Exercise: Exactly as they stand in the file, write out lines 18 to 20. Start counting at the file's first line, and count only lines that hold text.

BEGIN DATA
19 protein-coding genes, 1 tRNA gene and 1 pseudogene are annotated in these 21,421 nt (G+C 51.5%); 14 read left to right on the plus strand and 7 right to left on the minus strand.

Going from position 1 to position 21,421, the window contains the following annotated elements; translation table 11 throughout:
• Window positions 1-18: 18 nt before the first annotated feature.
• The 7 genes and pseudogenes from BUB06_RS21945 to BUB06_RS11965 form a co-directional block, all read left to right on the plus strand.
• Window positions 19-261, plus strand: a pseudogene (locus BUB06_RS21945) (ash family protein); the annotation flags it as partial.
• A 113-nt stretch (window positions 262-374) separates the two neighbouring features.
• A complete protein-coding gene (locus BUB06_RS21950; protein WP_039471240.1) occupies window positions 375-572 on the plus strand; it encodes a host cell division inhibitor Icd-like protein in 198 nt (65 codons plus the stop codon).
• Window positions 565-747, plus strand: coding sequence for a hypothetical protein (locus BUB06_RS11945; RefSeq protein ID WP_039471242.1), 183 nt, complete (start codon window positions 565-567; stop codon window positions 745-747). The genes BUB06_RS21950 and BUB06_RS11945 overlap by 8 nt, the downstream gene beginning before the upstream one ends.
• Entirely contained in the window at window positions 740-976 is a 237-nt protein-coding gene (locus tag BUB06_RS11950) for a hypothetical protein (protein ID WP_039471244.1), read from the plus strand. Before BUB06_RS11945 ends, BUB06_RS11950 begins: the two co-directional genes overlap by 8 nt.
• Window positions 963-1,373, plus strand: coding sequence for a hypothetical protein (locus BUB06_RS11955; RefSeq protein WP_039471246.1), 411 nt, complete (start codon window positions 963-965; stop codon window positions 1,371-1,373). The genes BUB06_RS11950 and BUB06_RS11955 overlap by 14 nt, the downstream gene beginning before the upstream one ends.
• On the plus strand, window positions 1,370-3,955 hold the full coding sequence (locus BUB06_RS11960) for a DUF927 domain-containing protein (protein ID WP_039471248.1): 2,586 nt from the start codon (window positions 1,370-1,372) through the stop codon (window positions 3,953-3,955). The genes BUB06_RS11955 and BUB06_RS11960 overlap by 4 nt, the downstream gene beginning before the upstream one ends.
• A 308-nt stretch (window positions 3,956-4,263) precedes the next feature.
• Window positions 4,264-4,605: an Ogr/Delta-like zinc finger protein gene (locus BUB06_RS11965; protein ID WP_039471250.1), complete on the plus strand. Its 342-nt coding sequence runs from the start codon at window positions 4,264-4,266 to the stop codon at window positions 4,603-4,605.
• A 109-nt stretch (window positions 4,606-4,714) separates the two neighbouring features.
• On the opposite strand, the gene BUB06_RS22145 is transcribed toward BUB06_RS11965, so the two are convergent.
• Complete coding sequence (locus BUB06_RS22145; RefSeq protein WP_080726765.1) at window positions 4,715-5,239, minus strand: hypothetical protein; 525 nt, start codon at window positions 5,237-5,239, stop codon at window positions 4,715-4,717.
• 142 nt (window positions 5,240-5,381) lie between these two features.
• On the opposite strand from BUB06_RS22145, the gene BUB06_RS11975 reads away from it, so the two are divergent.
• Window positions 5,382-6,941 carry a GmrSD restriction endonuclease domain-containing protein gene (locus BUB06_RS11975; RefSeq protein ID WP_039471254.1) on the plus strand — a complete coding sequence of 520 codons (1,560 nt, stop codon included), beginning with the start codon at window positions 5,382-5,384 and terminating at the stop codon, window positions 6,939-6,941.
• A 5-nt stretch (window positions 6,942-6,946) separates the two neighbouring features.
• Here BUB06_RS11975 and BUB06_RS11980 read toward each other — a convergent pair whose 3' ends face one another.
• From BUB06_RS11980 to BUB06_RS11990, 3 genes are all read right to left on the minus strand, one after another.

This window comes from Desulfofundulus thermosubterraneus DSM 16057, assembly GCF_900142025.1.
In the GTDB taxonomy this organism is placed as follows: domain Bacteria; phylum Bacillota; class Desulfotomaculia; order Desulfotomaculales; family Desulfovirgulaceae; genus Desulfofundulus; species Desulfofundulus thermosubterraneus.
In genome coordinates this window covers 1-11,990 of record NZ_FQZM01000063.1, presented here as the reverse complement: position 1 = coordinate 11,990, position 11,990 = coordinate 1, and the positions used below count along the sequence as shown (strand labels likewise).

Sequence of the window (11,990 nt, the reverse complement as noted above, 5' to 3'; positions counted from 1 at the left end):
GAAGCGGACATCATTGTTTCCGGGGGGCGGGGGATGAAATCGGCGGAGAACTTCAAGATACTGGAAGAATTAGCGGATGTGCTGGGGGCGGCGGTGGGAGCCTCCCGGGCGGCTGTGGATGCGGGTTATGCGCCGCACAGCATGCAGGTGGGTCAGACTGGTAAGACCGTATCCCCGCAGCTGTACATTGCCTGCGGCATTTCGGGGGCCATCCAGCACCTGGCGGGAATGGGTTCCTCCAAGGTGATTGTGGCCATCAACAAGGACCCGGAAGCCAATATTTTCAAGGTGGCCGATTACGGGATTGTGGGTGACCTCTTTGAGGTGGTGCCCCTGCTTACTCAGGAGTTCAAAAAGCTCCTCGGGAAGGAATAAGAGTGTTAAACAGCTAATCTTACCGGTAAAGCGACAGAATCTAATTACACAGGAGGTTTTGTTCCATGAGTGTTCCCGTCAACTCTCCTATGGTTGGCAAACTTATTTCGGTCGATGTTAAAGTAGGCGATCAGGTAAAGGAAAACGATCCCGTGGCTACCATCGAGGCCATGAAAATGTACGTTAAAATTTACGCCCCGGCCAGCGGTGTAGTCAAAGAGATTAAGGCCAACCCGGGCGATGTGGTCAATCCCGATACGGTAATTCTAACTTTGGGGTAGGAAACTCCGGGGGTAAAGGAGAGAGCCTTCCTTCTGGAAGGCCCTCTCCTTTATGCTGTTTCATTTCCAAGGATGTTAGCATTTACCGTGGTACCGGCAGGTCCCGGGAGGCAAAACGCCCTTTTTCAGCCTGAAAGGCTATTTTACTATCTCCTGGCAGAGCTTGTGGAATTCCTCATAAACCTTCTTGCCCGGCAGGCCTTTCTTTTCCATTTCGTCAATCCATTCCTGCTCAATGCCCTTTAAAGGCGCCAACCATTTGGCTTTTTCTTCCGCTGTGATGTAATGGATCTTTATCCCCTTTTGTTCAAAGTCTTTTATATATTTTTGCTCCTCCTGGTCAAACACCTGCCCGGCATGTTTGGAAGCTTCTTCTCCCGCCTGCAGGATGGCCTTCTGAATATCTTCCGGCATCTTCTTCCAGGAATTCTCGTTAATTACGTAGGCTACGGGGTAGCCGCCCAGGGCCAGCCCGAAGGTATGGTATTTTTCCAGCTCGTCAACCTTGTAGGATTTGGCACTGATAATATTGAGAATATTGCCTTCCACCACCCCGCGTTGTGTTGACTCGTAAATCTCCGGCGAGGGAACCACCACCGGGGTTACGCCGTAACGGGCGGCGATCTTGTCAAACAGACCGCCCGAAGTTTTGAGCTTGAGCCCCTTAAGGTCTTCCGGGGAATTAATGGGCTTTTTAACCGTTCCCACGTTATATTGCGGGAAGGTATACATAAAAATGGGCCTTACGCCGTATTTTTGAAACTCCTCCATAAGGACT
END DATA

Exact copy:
• On the opposite strand from BUB06_RS22145, the gene BUB06_RS11975 reads away from it, so the two are divergent.
• Window positions 5,382-6,941 carry a GmrSD restriction endonuclease domain-containing protein gene (locus BUB06_RS11975; RefSeq protein ID WP_039471254.1) on the plus strand — a complete coding sequence of 520 codons (1,560 nt, stop codon included), beginning with the start codon at window positions 5,382-5,384 and terminating at the stop codon, window positions 6,939-6,941.
• A 5-nt stretch (window positions 6,942-6,946) separates the two neighbouring features.